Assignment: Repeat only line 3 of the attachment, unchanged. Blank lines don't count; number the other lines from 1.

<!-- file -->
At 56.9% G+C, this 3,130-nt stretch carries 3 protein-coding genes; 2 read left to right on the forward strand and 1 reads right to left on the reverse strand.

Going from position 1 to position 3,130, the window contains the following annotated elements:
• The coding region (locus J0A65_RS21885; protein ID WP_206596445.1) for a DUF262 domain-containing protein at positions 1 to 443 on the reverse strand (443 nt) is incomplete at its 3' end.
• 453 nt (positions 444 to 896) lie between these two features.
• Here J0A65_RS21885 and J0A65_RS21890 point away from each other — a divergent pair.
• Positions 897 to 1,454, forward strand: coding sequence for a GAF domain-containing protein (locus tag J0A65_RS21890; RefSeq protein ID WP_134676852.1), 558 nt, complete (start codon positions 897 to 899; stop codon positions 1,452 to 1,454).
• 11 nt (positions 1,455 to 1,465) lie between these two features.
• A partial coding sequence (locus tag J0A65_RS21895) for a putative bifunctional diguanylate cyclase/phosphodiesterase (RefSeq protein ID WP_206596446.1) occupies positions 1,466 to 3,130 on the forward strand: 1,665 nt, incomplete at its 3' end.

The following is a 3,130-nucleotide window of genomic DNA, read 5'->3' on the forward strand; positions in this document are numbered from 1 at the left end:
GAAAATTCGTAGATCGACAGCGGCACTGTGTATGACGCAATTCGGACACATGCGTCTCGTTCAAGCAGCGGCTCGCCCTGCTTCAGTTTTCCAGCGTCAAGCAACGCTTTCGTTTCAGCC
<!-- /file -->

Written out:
• The coding region (locus J0A65_RS21885; protein ID WP_206596445.1) for a DUF262 domain-containing protein at positions 1 to 443 on the reverse strand (443 nt) is incomplete at its 3' end.